MinneBar 6 Summary
Today I went to MinneBar 6, which seems like it was the most populated one I’ve ever been to. It wasn’t as crowded as the first one that I attended, which was in a much smaller space with less people. This year went off pretty much without a hitch as an attendee. I attended some good talks with some great discussion.
At the start of the day Garrick van Buren gathered a bunch of people in a room and we talked about the Do Not Track thought space. I haven’t really been paying that much attention to the area, but it’s getting more and more nefarious from the tracking side it seems like. Mykl Roventine brought up at the end a whole new tangled ball that I hadn’t thought about in the form of affiliate programs - where sites are giving your purchase information to all of it’s affiliate partners in order to have them flag the items that they are responsible for. They’ll probably both be interested in the fact that I am running awstats for my own server, and I was previously going to re-add Google Analytics but have decided against it. The server logs are all I really need, at least for this site. There is an interesting trade-off here though, because many users will bring traffic to your site by putting on Facebook’s Like button or the Tweet This button, and the advantage of the extra traffic should be considered.
Next there was a good session about getting started with Android, that was in the largest room, which to me seems the least “MinneBar”-ish - the smaller rooms make discussion and question asking a lot easier. Donn Felker of QONQR did a great job of making the room work though, asking for topics before he started and handling most of them. It was not a lot of coding but a lot of focus on tooling as well as the details about monetizing your idea. One thing that I took away from this session was that people should start with the minimum viable product. If it’s going to be paid, start it out cheap and people will buy it anyway if they think it’s useful. I should have asked about what the change from a 24 hour to a 15 minute refund policy has had on sales of paid apps, especially on the small functionality MVPs.
I didn’t see anything all that interesting for the third session, so I fixed a couple of bugs and handled some emails, and talked to Garrick for a couple minutes while the directly before lunch. Grabbing some pizza, I talked to some students from St. Cloud who are just finishing up, and then walk around looking for some other people to talk to. John Chilton found me and we chatted a bit. I’m rubbish at networking at MinneBar. I don’t feel like I can sit down at a table that already has a group of guys at it and make connections - it could be that I’m just not great at it, or something about the tables or that there is always wifi available. I see a lot of guys from my twitter followers but I don’t tend to actually chat with them.
In the afternoon, Charles Nutter won the award for the most technical presentation of the day, going over almost all of the JVM bytecode operands while going over a short explanation of the stack machine that it runs on while encouraging everyone to learn a little bit about the bytecode that so many of our programs compile down to. A completely full room really indicated to me that there was untapped audience at MinneBar this year who would have accepted some more technical sessions.
Directly after that, the most entertaining session went to Charles again, this time assisted by his son, with an ad-hoc session about Minecraft. I’m a big fan of the game, but I haven’t played it in a while so I saw some of the new features, and had a good time chatting with some other gamers in the crowd. That’s also another audience that I think could be approached at the next MinneBar - something for the leisure time.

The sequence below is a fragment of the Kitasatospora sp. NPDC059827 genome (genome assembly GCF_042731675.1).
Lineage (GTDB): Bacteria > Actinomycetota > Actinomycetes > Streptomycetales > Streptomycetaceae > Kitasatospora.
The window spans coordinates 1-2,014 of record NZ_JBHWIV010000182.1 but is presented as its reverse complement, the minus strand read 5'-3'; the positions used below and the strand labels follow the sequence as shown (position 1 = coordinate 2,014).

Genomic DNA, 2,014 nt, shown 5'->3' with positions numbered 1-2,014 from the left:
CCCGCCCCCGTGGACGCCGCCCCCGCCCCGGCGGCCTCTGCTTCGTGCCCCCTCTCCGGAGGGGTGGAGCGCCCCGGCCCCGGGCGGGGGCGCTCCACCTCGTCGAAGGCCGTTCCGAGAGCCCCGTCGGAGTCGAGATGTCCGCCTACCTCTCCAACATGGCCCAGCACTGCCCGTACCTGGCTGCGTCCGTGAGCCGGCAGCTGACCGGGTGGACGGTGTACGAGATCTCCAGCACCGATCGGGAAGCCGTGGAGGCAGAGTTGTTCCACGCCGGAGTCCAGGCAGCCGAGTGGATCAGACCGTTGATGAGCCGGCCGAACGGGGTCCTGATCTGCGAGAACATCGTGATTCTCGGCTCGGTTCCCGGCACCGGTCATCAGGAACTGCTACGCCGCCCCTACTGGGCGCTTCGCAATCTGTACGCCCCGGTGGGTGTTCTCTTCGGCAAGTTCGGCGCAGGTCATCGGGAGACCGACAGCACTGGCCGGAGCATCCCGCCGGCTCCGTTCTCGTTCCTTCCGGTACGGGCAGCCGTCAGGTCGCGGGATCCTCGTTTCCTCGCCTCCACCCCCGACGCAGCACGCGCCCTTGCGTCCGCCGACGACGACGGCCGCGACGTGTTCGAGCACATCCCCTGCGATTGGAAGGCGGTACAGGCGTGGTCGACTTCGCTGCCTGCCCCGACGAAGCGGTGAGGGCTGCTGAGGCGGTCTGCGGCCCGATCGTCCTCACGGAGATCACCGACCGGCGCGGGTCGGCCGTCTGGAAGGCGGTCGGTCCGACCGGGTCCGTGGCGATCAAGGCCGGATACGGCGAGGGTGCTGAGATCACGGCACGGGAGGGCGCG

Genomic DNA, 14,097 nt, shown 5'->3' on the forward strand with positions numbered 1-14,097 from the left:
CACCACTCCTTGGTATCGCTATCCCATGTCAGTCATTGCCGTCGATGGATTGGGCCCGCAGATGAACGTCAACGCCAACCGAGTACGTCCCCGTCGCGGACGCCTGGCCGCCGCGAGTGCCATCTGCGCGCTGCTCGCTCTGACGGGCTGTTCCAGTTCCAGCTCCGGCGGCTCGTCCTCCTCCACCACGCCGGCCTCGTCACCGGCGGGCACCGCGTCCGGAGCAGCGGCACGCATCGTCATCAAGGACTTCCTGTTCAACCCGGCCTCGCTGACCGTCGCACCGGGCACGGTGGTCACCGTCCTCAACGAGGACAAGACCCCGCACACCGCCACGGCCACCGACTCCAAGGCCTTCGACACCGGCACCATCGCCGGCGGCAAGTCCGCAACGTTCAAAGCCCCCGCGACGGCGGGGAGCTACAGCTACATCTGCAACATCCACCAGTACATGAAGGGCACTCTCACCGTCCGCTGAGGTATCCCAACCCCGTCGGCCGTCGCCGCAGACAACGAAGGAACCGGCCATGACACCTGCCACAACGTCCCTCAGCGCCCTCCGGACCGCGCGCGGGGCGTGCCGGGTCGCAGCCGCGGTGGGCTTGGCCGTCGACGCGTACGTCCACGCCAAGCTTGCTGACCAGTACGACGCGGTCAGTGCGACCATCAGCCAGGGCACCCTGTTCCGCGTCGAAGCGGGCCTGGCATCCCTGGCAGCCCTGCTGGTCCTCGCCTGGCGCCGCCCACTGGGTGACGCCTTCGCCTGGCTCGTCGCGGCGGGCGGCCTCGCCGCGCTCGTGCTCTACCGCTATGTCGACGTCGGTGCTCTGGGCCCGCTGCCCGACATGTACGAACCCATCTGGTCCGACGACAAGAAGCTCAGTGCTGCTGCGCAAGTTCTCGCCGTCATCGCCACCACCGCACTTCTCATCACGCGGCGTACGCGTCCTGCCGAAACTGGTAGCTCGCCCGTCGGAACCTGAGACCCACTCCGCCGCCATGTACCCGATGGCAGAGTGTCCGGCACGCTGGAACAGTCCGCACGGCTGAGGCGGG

In the remaining sessions, I attended one on gathering your data about your users and plotting it in a useful way, mining the data that you already have in order to get good analytics. This was somewhat technical but quite cool because they sliced and diced the creative commons StackExchange Data Dump to show some interesting things. I seriously consider implementing some of these for my consulting work, they seem like the kinds of data that would be very appreciated to show growth to investors and the like. The last one I went to was more of a discussion about how designers and coders should cross-pollinate a bit when they are learning. Designers should learn a bit of code, coders should at least know a little bit of Photoshop / Fireworks… at least enough to get the job done.
I was pretty tired at the end of the day, so I didn’t stick around for much of the beer, also I was driving home and actually had to get some stuff done in the evening. I also just wasn’t feeling up to the networking aspect just then, partially discouraged because of my earlier failure to get into it around lunch time.
Overall, I would say that MinneBar 6 turned out to be a great BarCamp, with some wonderful sessions. The ones that I attended were all worthwhile. I didn’t “vote with my feet” and switch sessions in the middle of any this year - if I remember correctly I think I actually did that last time. I came across with a couple of thoughts - I’d really like to do a presentation next year about something. I feel like I should be able to contribute something to a conference like this, especially because there is such a wide range of topics presented on. Also, I feel a lot more comfortable getting my networking on in a smaller, more focused group - something like Ruby Users of Minnesota meetings, where I know that any person there is going to have more in common with me than one of a thousand. I’ll look forward to going to this next year if I don’t have a conflict though, and I encourage the same to anyone else in the tech community in the Twin Cities.